Bankia and the blame game
Who caused Spain's banking crisis? Does it matter?
By Guy Hedgecoe
The news that former Prime Minister José Luis Rodríguez Zapatero is writing a book about his two terms in office in which he will be “critical of himself, but not others,” according to people close to him, stuck out like a sore thumb given that in Spanish politics, apportioning blame currently seems to be as much a priority as finding solutions to the crisis.
Whether Zapatero does manage to criticise only himself in his book is another matter, but if not, plenty of others are quite happy to point the finger at him.
Last week, Economy Minister Luis de Guindos echoed the Partido Popular-led government’s regular complaint that it inherited an economy in tatters from the Socialists, this time in reference to the disaster-ridden bank sector.
“The lack of decisive action to nip the uncertainty in the bud allowed doubts to grow,” he said, adding that the financial sector should have been tackled “from the first signs of crisis.
Strangely enough, this was a similar diagnosis to that made by ECB President Mario Draghi, also last week. But Draghi aimed his criticism at Guindos and the current Spanish administration, for “underestimating the problem, making a first evaluation, then a second one, a third, a fourth.” This, he said is the “worst possible way to do things.” Touché, Luis.
And of course, while Zapatero keeps quiet and polishes off his memoirs, his fellow Socialists are being anything but coy about blaming the government for the Bankia debacle.
All of which raises the question: who is to blame? With a parliamentary investigation into the Bankia case ruled out at least for now, it doesn’t look as if there will be an officially sanctioned scapegoat.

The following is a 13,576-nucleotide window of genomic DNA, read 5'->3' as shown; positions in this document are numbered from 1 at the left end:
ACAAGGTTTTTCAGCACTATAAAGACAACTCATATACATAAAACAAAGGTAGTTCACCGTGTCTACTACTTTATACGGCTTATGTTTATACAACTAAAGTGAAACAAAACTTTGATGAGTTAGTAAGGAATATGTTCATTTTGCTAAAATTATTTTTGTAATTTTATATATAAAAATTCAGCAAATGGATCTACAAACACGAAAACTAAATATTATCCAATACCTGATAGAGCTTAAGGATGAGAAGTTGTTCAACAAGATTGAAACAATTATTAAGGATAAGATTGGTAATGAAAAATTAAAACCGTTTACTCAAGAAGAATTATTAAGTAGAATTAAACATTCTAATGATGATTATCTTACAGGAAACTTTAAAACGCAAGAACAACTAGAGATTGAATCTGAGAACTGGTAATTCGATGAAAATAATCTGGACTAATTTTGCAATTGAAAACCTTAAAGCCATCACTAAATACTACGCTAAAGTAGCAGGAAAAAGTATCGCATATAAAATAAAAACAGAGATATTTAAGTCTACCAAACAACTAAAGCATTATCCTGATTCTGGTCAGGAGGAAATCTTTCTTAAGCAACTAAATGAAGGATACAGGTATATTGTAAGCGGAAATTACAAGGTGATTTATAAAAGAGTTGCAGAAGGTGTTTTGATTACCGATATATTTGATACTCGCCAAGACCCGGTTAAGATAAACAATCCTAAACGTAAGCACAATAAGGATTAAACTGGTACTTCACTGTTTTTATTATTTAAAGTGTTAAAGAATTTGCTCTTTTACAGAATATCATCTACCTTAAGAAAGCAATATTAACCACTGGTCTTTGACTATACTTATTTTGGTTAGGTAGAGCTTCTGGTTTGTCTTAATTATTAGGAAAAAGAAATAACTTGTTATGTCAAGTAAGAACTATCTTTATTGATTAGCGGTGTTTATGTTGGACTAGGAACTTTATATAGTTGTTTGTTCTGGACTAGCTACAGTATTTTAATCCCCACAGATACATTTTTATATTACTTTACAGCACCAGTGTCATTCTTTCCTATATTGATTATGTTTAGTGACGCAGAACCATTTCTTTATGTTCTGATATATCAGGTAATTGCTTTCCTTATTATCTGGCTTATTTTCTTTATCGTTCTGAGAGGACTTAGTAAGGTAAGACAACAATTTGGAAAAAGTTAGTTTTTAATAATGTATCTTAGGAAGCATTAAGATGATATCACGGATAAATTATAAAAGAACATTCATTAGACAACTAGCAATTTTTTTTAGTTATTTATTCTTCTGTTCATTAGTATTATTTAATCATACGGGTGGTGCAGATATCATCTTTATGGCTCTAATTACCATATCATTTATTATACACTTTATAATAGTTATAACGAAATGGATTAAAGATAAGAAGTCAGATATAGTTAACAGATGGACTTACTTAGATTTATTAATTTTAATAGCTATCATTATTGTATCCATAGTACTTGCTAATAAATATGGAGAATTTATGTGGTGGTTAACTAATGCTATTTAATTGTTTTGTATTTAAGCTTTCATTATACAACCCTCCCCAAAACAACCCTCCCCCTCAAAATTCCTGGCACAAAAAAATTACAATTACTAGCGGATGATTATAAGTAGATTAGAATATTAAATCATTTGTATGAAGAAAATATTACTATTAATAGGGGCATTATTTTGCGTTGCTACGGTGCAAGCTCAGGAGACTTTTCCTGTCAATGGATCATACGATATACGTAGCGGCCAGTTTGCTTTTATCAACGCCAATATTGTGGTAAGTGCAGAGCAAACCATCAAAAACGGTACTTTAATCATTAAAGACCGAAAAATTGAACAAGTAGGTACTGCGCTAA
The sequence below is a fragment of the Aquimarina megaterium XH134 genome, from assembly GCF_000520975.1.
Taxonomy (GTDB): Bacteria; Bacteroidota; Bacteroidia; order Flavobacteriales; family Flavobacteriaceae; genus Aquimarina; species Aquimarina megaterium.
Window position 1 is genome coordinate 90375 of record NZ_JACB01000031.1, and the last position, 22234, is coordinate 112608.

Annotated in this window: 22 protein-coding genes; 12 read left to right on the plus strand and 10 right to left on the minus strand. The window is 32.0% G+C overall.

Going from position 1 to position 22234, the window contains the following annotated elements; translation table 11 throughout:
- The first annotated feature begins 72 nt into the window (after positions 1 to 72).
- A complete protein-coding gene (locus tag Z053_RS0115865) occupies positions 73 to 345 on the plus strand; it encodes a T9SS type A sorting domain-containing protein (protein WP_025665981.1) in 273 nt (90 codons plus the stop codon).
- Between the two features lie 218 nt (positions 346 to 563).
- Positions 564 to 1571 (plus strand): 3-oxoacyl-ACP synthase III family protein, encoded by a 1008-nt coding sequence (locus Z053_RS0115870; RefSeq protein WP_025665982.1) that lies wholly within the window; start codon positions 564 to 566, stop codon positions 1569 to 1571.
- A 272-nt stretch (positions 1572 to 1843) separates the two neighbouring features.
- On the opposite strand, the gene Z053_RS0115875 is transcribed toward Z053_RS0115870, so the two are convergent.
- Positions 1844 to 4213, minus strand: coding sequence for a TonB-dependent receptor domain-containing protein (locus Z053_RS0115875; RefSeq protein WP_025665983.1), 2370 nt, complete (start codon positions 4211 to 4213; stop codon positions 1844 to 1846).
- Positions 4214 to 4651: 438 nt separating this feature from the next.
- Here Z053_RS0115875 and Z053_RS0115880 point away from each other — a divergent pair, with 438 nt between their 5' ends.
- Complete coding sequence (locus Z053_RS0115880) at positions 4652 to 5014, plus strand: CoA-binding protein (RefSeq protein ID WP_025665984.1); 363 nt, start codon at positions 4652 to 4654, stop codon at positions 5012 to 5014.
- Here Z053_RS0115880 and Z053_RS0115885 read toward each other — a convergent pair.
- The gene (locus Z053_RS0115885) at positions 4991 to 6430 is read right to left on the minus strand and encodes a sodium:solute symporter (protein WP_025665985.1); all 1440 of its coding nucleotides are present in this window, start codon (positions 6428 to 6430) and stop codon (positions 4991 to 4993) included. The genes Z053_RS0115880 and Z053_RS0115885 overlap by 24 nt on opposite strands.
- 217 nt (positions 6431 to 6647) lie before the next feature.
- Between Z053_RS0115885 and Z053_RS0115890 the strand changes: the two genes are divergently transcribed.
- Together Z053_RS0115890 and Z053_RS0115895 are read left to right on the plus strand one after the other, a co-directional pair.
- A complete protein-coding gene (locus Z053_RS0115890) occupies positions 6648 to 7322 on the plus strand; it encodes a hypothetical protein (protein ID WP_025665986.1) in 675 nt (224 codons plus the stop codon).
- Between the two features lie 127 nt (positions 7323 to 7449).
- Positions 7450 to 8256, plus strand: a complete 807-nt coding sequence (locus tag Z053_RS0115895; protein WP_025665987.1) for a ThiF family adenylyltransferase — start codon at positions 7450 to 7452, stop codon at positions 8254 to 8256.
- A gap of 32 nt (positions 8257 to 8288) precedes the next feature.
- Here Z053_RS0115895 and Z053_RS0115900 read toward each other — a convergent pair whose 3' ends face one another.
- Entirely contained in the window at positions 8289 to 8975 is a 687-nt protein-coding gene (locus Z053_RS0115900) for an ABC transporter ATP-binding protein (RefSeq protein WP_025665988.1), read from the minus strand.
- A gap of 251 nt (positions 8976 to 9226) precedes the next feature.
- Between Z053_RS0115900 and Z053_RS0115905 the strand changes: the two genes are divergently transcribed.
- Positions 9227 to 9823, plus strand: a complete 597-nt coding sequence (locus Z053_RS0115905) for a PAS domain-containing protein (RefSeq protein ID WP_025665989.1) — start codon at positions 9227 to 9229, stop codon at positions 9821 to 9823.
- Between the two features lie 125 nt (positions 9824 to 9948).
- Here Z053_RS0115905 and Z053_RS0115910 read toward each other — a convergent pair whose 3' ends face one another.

But if we’re looking for an unofficial one, the Zapatero government cannot avoid shouldering a good share of the responsibility. In 2004, the Socialists inherited a booming economy, albeit one which was overly-reliant on real estate. They made little effort to shift that emphasis until the crisis struck in 2008-09 and even then, Zapatero was in denial. Furthermore, his bank reforms were underwhelming and, in creating merger-monsters like Bankia, somewhat misguided.
Or, we can always go a little further back.
Blaming the Aznar government for this crisis “is like Real Madrid blaming [1950s legend Alfredo] Di Stéfano for not reaching the Champions League final,” was how Rajoy, then in opposition, responded last year to criticism of his former boss’ 1996-2004 administration. But the government of Rajoy’s conservative predecessor José María Aznar did lay the foundations for the housing bubble in the first place (the equivalent, perhaps, of Di Stéfano moving the Madrid goalposts a little further apart ahead of the Champions League semifinal).
The more obvious culprit, if we’re looking at PP governments, is Mariano Rajoy. Underestimating the Bankia black hole, as Draghi pointed out, was costly in itself, as is the uncertainty over how it will be filled. But the delayed presentation of the 2012 budget, moving policy targets and communication difficulties, have only ensured the country remains in the eye of the euro zone storm.
It would be refreshing to hear someone, anyone, stand up and admit poor judgement when it comes to Spain’s banks. Perhaps outgoing Bank of Spain head Miguel Ángel Fernádez Ordóñez will get it off his chest once he’s out of the door. Or maybe ousted Bankia chief Rodrigo Rato? Probably not. In fact, it would be much more refreshing to see the blame eventually apportioned in a serious, official way once the current crisis has been overcome with the help of some unprecedented political consensus between the main parties. On the other hand, we may have to dream on.
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